There have been other criticisms as well. Librarians have complained that the test ties up resources and makes it so the library is unavailable to students for weeks at a time. This can be particularly troublesome for students from low-income backgrounds, who often do not have access to computers or books the same way more privileged students might. As a result, they are unable to do any necessary research for homework and projects while MAP testing is in process.
Salmon Bay K-8 Librarian Linda Illman and Ballard High School Librarian Debora Arthur signed onto a letter of solidarity from school librarians asking Banda and the School Board to suspend the MAP test until a proper review of its effectiveness has been completed. (We initially reported that Arthur did not sign on, but that was erroneous.)
Teachers also say that the test does not quite line up with what is being taught in the classroom.
Wynkoop said he does not want to put the MAP test down quite yet, citing that the administration has been cooperative and receptive to concerns. For example, originally three tests were required a year, one for fall, winter and spring, but the administration has since agreed to make the fall test optional.
“Because there has been a worthwhile back and forth … I would like to continue to do this and not just throw the ‘baby out with the bathwater,’” Wynkoop said.
Wynkoop did express concern over testing older students, who generally are harder to pin down than younger children. Because the students have started gaining a greater sense of freedom and individuality, it’s easy for them to not feel like trying hard on what they might see as a meaningless test, he said. Younger students, meanwhile, often will try their hardest on whatever test is given them, providing for more reliable results, he said.
In any case, the opinion of Ballard teachers on the subject is nothing new. In fact, one might say they are the ones who planted the seeds for what has become a national controversy.
“At Ballard for the last three years we’ve sort of had the tradition of being a pain in the ass, politically,” Muhs said.
After all, it was Ballard High School teachers who started the eyebrow-raising three years ago, when they ushered through a “No Confidence Vote” in then Superintendent Marie-Goodloe Johnson. One of the lines of their motion read, “Her conflict of interest in selling the school district an unproven standardized student assessment plan sold by a private corporation on whose board she sits, and her failure to disclose this conflict of interest to the School Board at the time of the sale.”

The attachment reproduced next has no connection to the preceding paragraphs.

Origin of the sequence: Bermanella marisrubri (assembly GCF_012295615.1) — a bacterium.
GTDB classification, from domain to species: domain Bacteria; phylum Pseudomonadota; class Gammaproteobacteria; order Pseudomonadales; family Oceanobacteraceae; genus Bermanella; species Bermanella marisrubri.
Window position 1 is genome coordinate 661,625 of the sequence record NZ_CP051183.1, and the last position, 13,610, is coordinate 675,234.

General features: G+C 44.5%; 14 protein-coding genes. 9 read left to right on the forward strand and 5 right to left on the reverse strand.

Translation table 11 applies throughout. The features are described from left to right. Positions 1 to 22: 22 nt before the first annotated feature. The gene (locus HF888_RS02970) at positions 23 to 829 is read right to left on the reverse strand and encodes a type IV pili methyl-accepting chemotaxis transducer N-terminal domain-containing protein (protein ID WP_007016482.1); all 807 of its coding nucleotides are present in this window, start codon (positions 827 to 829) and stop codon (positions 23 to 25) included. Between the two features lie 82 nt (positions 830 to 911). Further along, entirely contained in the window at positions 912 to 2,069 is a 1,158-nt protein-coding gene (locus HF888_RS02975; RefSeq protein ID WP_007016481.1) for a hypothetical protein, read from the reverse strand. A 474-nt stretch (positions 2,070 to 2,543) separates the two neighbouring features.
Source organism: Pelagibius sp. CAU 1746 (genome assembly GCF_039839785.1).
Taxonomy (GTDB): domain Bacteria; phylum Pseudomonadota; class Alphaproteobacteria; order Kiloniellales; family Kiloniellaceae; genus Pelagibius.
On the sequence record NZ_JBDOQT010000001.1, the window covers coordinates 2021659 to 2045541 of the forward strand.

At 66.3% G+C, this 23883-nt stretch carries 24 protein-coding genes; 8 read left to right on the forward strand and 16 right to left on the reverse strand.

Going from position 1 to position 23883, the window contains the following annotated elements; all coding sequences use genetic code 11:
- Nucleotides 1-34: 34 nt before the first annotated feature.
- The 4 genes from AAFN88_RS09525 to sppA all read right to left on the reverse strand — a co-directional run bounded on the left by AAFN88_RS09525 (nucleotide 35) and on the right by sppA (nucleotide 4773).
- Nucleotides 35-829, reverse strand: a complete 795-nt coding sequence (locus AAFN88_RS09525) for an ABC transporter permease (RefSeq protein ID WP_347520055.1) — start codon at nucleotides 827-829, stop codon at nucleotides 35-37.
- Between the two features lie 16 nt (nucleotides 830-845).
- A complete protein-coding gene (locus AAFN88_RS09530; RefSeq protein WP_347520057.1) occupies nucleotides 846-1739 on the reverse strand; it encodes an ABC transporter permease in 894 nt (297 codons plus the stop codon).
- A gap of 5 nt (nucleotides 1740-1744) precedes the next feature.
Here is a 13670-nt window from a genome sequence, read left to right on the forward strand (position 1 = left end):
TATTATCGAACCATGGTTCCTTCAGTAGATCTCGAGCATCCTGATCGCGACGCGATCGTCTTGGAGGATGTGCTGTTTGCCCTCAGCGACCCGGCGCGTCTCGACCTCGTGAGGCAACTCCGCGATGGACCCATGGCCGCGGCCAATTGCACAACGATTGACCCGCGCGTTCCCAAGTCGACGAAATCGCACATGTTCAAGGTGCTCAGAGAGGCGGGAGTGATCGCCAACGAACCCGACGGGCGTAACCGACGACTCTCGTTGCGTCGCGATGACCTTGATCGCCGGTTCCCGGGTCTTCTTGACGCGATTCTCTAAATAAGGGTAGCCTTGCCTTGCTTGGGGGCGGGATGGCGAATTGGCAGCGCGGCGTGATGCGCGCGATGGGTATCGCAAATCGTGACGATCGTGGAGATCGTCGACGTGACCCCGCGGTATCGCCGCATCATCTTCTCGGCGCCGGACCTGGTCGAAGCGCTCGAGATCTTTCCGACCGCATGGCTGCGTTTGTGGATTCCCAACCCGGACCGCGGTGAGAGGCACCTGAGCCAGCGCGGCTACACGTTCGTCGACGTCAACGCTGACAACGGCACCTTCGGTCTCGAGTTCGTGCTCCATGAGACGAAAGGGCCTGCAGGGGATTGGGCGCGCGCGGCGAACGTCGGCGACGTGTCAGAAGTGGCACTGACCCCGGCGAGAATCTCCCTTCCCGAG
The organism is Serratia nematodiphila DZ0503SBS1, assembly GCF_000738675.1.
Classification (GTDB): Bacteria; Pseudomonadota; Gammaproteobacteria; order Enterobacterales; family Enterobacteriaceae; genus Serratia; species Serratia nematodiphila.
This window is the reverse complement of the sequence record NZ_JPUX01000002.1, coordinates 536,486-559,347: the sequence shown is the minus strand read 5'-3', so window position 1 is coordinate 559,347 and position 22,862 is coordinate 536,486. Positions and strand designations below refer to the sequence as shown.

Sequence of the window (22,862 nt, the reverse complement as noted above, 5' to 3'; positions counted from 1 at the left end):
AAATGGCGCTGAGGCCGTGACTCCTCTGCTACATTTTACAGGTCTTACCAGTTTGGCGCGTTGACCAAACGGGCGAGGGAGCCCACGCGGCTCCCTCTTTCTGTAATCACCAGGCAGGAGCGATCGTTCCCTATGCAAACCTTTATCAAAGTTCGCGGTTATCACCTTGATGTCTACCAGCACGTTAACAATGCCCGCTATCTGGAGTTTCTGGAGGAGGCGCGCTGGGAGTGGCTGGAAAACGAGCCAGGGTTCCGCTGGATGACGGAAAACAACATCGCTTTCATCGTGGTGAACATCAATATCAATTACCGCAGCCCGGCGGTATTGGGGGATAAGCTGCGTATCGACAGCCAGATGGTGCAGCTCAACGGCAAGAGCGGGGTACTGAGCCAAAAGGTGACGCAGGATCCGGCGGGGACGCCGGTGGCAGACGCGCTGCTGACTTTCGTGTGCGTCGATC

That assessment plan was the MAP test, and that board was the NWEA. With Johnson on the board of the winning bidder, Ballard teachers (again, Gundle and Muhs were among the more outspoken) questioned whether there was a fair competition.
Teachers voted nearly unanimously on Sep. 2, 2010, that they expressed no confidence in the superintendent. It was a symbolic vote, merely showing deep dissatisfaction with Johnson’s leadership, but history shows that she was not long for the district.
Then, in 2011, Gundle wrote up a motion against the MAP testing that teachers passed, also nearly unanimously. It did little to change things at the time, but it was a sign of more to come.
According to the Seattle Times, Gundle wrote up a similar motion this year, which passed nearly unanimously at a meeting of Seattle Education Association representatives, calling the union to support any teachers who refuse to administer the test, asking the district to not discipline the teachers and demanding that the MAP test be stopped as soon as possible.
Muhs said since Banda was new to the district, and since he was not the one who renewed the contract for the test this year, that Banda had the chance to put a stop to the MAP test.
“We will see him as a sensible hero of justice if he dumps this test,” Muhs said.
Correction: We initially reported that Ballard High School Librarian Debora Arthur did not sign onto a letter from school librarians opposing the MAP test. In fact, she did. We apologize for the error.